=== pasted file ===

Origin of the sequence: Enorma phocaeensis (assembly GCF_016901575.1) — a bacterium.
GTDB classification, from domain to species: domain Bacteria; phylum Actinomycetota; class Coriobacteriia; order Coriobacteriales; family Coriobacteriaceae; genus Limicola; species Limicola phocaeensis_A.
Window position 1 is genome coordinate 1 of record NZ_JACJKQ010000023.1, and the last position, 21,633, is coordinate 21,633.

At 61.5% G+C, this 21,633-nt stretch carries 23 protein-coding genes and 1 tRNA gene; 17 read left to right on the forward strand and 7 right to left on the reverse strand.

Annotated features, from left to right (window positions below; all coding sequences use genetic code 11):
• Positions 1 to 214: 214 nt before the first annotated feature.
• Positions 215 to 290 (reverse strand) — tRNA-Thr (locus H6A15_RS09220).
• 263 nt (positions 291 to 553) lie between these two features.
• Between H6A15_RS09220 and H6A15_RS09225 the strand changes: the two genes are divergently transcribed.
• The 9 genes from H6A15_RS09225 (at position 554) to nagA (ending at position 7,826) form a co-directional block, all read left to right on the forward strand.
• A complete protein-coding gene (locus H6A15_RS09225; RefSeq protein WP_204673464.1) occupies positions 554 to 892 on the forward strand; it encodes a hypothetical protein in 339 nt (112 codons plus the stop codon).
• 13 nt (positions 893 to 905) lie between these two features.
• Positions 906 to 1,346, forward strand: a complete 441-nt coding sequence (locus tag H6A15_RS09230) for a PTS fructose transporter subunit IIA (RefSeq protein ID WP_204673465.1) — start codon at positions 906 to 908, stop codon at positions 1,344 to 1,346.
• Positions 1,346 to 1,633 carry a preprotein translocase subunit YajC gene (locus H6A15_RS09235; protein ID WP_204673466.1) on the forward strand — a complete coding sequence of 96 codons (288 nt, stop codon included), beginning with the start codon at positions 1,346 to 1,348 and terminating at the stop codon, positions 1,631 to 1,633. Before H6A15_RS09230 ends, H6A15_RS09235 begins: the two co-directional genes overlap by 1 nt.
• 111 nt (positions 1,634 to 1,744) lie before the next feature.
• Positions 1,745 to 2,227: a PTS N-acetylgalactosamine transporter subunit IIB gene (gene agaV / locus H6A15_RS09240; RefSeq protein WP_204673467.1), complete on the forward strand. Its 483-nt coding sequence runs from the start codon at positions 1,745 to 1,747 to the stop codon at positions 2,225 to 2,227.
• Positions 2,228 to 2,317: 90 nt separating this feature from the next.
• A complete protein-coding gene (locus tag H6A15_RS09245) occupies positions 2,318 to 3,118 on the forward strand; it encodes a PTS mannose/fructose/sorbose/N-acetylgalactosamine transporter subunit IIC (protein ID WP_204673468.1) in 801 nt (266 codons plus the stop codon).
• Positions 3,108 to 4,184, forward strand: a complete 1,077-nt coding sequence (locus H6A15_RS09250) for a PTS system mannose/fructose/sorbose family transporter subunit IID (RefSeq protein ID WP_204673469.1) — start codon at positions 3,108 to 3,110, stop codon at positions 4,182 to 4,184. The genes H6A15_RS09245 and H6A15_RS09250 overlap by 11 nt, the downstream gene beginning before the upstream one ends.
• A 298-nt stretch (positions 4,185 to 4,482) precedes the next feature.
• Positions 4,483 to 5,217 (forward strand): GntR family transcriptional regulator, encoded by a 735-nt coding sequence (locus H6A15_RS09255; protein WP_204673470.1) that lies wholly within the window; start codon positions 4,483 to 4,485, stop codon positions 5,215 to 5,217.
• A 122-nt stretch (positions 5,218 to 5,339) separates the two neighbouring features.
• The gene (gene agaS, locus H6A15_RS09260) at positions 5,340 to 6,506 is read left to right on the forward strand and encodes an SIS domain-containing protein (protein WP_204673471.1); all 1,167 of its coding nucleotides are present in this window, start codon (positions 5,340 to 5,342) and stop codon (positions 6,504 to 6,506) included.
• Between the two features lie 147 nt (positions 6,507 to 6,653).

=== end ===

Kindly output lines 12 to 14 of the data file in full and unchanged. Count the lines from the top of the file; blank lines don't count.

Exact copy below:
• 13 nt (positions 893 to 905) lie between these two features.
• Positions 906 to 1,346, forward strand: a complete 441-nt coding sequence (locus tag H6A15_RS09230) for a PTS fructose transporter subunit IIA (RefSeq protein ID WP_204673465.1) — start codon at positions 906 to 908, stop codon at positions 1,344 to 1,346.
• Positions 1,346 to 1,633 carry a preprotein translocase subunit YajC gene (locus H6A15_RS09235; protein ID WP_204673466.1) on the forward strand — a complete coding sequence of 96 codons (288 nt, stop codon included), beginning with the start codon at positions 1,346 to 1,348 and terminating at the stop codon, positions 1,631 to 1,633. Before H6A15_RS09230 ends, H6A15_RS09235 begins: the two co-directional genes overlap by 1 nt.